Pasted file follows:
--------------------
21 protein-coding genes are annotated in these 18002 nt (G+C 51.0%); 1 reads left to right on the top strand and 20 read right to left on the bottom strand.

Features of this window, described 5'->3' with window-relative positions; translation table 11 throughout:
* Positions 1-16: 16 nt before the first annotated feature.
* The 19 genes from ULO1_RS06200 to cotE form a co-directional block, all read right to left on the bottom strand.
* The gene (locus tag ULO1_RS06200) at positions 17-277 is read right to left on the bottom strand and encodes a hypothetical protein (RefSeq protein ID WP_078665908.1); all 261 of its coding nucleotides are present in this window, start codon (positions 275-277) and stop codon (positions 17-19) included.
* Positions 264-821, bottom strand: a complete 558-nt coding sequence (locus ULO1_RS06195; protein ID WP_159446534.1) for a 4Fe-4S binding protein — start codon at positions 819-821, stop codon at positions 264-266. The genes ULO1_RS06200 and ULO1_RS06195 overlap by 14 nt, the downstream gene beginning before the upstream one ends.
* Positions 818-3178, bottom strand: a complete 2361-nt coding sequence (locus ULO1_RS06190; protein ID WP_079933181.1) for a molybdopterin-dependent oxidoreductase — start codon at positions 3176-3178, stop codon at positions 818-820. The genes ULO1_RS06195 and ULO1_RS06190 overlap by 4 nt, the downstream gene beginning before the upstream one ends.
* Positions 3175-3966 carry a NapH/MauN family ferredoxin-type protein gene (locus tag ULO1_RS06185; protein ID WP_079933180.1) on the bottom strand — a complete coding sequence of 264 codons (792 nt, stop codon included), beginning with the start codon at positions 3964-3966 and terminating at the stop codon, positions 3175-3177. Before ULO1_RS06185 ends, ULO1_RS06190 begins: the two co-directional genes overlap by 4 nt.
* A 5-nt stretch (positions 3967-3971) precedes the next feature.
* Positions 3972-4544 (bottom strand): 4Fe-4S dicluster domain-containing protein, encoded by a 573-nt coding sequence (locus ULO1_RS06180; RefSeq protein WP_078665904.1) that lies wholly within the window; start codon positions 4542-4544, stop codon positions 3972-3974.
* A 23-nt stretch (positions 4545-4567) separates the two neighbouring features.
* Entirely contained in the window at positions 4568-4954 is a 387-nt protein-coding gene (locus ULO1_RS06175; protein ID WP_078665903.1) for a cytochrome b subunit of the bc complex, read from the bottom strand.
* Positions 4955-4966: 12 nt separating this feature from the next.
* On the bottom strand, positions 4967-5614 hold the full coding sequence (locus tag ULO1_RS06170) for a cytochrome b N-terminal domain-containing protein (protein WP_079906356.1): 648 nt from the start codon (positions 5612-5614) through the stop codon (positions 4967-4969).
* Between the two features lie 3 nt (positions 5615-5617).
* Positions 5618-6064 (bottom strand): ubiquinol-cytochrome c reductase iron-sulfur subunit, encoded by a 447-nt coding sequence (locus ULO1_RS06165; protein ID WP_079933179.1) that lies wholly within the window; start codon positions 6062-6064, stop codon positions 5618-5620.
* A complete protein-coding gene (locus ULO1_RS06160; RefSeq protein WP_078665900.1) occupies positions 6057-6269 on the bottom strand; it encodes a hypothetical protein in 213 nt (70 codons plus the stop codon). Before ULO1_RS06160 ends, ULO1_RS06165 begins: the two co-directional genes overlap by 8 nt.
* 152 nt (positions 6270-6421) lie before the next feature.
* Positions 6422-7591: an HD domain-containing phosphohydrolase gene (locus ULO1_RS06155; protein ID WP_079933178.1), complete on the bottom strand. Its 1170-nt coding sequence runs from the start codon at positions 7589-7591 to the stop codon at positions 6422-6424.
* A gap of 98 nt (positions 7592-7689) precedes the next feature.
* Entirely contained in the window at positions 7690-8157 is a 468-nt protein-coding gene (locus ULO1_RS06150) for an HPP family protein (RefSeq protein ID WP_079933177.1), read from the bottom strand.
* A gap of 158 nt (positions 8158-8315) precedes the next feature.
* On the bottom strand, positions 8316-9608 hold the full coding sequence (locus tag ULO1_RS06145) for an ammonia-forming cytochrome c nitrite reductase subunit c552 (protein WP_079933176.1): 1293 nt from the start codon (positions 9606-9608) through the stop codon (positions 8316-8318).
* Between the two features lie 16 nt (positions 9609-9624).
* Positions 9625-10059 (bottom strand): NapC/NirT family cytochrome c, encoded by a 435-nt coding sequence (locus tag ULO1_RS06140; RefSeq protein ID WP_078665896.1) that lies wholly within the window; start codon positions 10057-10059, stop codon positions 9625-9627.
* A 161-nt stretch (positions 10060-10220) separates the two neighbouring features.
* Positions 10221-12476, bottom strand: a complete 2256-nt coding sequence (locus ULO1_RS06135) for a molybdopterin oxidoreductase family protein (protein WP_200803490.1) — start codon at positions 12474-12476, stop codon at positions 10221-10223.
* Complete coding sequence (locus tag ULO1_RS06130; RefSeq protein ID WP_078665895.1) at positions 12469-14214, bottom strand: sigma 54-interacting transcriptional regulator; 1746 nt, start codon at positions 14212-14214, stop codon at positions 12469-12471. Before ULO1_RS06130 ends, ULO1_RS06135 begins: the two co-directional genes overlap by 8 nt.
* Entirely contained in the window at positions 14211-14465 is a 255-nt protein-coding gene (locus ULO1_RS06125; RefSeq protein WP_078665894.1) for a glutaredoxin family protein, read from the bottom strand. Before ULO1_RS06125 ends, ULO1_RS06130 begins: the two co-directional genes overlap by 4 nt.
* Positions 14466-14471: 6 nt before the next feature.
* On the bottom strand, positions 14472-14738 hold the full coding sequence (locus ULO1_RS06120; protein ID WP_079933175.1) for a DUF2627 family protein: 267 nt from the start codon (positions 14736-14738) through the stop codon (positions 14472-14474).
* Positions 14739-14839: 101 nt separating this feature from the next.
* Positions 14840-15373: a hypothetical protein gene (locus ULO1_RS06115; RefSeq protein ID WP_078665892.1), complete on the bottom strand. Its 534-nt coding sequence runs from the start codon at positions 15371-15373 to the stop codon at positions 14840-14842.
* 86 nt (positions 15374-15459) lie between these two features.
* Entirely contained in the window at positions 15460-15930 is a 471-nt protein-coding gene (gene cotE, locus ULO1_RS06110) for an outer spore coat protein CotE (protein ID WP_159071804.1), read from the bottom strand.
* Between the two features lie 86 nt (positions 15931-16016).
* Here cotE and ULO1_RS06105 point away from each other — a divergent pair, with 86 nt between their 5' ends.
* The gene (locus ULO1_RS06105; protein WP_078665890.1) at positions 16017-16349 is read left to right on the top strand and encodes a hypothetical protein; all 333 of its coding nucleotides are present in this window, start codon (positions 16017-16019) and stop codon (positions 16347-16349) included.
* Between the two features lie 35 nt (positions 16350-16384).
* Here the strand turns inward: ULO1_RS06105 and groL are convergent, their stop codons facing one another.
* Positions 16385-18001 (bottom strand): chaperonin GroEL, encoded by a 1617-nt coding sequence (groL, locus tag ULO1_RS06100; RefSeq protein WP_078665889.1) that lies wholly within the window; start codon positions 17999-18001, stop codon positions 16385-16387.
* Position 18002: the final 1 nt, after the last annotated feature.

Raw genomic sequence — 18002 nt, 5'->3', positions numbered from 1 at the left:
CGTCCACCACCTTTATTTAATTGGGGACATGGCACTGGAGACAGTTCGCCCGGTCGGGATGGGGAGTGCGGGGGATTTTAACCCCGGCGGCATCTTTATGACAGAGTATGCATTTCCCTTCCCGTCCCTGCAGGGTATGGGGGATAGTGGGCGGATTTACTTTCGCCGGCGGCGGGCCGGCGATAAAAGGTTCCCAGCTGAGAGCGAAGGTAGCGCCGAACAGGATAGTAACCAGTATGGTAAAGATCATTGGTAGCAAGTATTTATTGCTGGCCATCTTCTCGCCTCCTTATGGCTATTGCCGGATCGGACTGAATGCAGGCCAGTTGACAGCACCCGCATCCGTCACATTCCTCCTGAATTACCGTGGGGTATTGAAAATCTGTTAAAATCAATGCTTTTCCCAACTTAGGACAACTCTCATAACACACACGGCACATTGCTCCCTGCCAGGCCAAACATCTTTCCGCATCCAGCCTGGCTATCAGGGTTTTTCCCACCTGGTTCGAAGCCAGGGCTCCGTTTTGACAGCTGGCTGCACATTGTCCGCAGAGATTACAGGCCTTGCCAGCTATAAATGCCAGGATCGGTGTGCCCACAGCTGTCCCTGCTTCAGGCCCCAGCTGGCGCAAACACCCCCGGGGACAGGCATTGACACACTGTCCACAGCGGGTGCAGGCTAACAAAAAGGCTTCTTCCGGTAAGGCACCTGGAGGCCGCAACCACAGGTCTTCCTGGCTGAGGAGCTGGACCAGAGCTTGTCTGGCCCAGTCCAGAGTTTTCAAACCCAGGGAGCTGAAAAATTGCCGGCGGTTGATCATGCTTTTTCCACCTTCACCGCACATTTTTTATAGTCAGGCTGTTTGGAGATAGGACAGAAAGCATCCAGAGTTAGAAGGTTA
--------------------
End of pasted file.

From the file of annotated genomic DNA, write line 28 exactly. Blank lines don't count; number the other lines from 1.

* Complete coding sequence (locus tag ULO1_RS06130; RefSeq protein ID WP_078665895.1) at positions 12469-14214, bottom strand: sigma 54-interacting transcriptional regulator; 1746 nt, start codon at positions 14212-14214, stop codon at positions 12469-12471. Before ULO1_RS06130 ends, ULO1_RS06135 begins: the two co-directional genes overlap by 8 nt.